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Signaling that he now considers the Republican presidential primary season over, a triumphant Mitt Romney returned Tuesday to New Hampshire — the site where he kicked off his campaign 10 months ago — to urge his supporters and those who backed his GOP rivals to rally behind his effort to defeat President Obama this fall.
The former Massachusetts governor, speaking to supporters in Manchester on a day when he swept all five GOP primaries, said Republican voters had handed him a “great honor and a solemn responsibility” — before launching into a stinging critique of Mr. Obama’s record.
“What do we have to show for 3½ years of President Obama?” Mr. Romney said. “Is it easier to make ends meet? Is it easier to sell your home or buy a new one? Have you saved what you needed for retirement? Are you making more in your job? Do you have a better chance to get a better job? Do you pay less at the pump?”
The answer to those questions, is no, he said, and he predicted that Mr. Obama’s record will force him to resort to negative attacks in the run-up to the November election.
“That kind of campaign may have worked at another place and in a different time,” Mr. Romney said. “But not here and not now. It’s still about the economy, and we’re not stupid.”
The remarks represented the first time that Mr. Romney has openly and unequivocally claimed the party’s nomination, capping a day of primary contests that were largely viewed as perfunctory exercises marking the end of the rough-and-tumble Republican nomination battle and the beginning of the general election campaign.
Shortly after polls closed Tuesday night, the Associated Press projected Mr. Romney the winner in Connecticut, Delaware, New York, Pennsylvania and Rhode Island.
“Tonight is the start of a new campaign to unite every American who knows in their heart that we can do better. The last few years have been the best that Barack Obama can do, but it’s not the best America can do,” Mr. Romney said.
Rep. Debbie Wasserman Schultz, chairwoman of the Democratic National Committee, defended the president’s record, while downplaying Mr. Romney’s victories as “not a surprise.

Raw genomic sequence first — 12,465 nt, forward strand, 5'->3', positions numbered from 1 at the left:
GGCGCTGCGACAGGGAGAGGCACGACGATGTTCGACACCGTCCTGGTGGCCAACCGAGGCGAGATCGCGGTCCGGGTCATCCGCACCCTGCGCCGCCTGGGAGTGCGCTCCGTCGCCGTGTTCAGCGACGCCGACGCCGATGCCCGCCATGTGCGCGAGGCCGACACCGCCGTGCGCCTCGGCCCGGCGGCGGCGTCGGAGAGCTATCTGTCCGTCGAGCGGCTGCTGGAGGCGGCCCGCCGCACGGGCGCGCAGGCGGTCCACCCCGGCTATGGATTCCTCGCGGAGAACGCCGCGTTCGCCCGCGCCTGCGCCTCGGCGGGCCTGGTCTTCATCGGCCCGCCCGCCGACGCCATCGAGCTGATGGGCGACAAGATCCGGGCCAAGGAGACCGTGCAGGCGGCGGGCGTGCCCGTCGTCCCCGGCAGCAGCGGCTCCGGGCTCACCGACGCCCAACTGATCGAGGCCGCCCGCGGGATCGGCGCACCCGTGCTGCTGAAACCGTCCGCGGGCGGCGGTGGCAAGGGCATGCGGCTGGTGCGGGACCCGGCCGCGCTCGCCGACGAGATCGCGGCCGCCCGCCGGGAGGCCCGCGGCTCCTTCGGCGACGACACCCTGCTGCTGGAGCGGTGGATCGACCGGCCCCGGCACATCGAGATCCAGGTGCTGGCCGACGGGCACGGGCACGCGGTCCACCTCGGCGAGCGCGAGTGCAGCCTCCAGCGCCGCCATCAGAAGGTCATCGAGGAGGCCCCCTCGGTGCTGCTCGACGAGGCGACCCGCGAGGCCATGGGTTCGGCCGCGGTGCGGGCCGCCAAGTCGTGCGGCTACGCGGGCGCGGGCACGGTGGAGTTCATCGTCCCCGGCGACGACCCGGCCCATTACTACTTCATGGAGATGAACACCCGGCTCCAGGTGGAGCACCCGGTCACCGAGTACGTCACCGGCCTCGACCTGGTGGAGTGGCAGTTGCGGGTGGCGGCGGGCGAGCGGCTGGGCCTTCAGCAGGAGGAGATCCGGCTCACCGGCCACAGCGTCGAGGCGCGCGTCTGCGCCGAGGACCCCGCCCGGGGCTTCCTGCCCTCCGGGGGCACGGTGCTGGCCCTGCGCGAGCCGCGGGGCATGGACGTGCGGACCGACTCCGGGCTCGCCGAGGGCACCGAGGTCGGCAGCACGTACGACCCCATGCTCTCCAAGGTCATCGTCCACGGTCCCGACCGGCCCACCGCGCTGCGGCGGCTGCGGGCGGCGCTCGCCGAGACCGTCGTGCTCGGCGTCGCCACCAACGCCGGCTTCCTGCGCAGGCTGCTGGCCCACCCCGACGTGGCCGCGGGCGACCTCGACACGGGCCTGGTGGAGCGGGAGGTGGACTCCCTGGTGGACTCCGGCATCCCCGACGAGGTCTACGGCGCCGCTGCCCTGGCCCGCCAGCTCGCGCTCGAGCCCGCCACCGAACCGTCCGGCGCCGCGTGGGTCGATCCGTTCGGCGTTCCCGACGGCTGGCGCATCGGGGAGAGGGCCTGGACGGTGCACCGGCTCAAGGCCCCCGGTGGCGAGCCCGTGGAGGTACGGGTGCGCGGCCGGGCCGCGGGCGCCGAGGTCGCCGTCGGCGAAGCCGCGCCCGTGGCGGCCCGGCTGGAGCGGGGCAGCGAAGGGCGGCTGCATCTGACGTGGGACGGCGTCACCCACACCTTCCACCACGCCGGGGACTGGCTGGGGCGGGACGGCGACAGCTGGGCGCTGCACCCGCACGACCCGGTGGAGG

“Tonight, Mitt Romney spoke about building a ‘better America,’ but in fact, under Mitt Romney America would go back to the failed policies of the past,” the Florida Democrat said.
The landslide Romney victory in Delaware — he pulled in about 57 percent of the vote to Mr. Gingrich’s 27 percent — could prove to be a dagger to the heart of Newt Gingrich’s presidential dreams. The former House speaker, whose campaign is $4.3 million in debt, had pinned his hopes on a strong showing in the tiny state.
Speaking Tuesday at an election night event in North Carolina, Mr. Gingrich vowed to follow through with the 23 events he had planned in that Southern state ahead of its May 8 primary, while hinting that his days in the race could now be numbered.
“Gov. Romney is going to have a very good night, and it is a night he has worked for for six years,” he said, alluding to the fact that Mr. Romney ran in the 2008 election. “If he does end up as the nominee, I think every conservative in this country has to be committed to defeating Barack Obama.”
Rep. Ron Paul of Texas, meanwhile, indicated this week he will keep campaigning against the status quo when it comes to monetary and foreign policy.
“You don’t quit the race just because you’re behind,” he said on CNBC. The libertarian icon continues to show the unique ability to draw massive crowds to campaign events, including in Philadelphia over the weekend. He has struggled, though, to translate that energy into success in primaries and caucuses.
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